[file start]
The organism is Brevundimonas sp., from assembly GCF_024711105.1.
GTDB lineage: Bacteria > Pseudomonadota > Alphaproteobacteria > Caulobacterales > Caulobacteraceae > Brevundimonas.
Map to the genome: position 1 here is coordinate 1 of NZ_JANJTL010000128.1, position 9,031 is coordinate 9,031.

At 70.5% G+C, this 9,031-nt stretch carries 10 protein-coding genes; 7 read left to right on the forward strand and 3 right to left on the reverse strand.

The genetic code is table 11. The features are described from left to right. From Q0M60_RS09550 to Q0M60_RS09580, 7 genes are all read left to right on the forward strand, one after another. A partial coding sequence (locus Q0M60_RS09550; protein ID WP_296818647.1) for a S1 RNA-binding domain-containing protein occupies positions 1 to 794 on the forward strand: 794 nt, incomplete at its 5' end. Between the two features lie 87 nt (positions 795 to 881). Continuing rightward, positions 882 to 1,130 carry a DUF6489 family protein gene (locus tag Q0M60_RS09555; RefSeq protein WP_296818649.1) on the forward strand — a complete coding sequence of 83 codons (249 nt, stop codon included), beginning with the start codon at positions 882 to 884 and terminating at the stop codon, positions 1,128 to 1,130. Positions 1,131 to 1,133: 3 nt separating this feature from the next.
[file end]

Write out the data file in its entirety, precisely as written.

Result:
The organism is Brevundimonas sp., from assembly GCF_024711105.1.
GTDB lineage: Bacteria > Pseudomonadota > Alphaproteobacteria > Caulobacterales > Caulobacteraceae > Brevundimonas.
Map to the genome: position 1 here is coordinate 1 of NZ_JANJTL010000128.1, position 9,031 is coordinate 9,031.

At 70.5% G+C, this 9,031-nt stretch carries 10 protein-coding genes; 7 read left to right on the forward strand and 3 right to left on the reverse strand.

The genetic code is table 11. The features are described from left to right. From Q0M60_RS09550 to Q0M60_RS09580, 7 genes are all read left to right on the forward strand, one after another. A partial coding sequence (locus Q0M60_RS09550; protein ID WP_296818647.1) for a S1 RNA-binding domain-containing protein occupies positions 1 to 794 on the forward strand: 794 nt, incomplete at its 5' end. Between the two features lie 87 nt (positions 795 to 881). Continuing rightward, positions 882 to 1,130 carry a DUF6489 family protein gene (locus tag Q0M60_RS09555; RefSeq protein WP_296818649.1) on the forward strand — a complete coding sequence of 83 codons (249 nt, stop codon included), beginning with the start codon at positions 882 to 884 and terminating at the stop codon, positions 1,128 to 1,130. Positions 1,131 to 1,133: 3 nt separating this feature from the next.